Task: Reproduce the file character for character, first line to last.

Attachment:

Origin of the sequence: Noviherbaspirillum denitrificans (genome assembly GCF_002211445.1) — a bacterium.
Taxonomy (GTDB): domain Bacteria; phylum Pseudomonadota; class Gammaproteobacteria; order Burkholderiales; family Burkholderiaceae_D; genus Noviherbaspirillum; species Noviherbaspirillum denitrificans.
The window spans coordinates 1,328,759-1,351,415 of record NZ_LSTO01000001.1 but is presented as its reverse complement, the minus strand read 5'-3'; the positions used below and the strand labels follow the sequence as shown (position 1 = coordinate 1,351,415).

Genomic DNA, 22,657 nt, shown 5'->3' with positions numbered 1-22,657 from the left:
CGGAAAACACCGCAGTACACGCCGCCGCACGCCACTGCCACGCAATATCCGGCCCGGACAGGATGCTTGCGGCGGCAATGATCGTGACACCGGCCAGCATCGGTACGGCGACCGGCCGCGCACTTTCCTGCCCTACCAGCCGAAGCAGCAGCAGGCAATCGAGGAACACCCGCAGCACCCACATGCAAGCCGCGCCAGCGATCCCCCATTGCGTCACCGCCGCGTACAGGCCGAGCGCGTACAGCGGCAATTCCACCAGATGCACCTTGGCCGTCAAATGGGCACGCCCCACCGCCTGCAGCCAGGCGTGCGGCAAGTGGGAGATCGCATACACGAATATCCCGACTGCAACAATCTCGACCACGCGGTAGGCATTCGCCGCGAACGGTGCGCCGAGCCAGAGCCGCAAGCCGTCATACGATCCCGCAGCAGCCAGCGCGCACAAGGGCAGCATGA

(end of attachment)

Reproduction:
Origin of the sequence: Noviherbaspirillum denitrificans (genome assembly GCF_002211445.1) — a bacterium.
Taxonomy (GTDB): domain Bacteria; phylum Pseudomonadota; class Gammaproteobacteria; order Burkholderiales; family Burkholderiaceae_D; genus Noviherbaspirillum; species Noviherbaspirillum denitrificans.
The window spans coordinates 1,328,759-1,351,415 of record NZ_LSTO01000001.1 but is presented as its reverse complement, the minus strand read 5'-3'; the positions used below and the strand labels follow the sequence as shown (position 1 = coordinate 1,351,415).

Genomic DNA, 22,657 nt, shown 5'->3' with positions numbered 1-22,657 from the left:
CGGAAAACACCGCAGTACACGCCGCCGCACGCCACTGCCACGCAATATCCGGCCCGGACAGGATGCTTGCGGCGGCAATGATCGTGACACCGGCCAGCATCGGTACGGCGACCGGCCGCGCACTTTCCTGCCCTACCAGCCGAAGCAGCAGCAGGCAATCGAGGAACACCCGCAGCACCCACATGCAAGCCGCGCCAGCGATCCCCCATTGCGTCACCGCCGCGTACAGGCCGAGCGCGTACAGCGGCAATTCCACCAGATGCACCTTGGCCGTCAAATGGGCACGCCCCACCGCCTGCAGCCAGGCGTGCGGCAAGTGGGAGATCGCATACACGAATATCCCGACTGCAACAATCTCGACCACGCGGTAGGCATTCGCCGCGAACGGTGCGCCGAGCCAGAGCCGCAAGCCGTCATACGATCCCGCAGCAGCCAGCGCGCACAAGGGCAGCATGA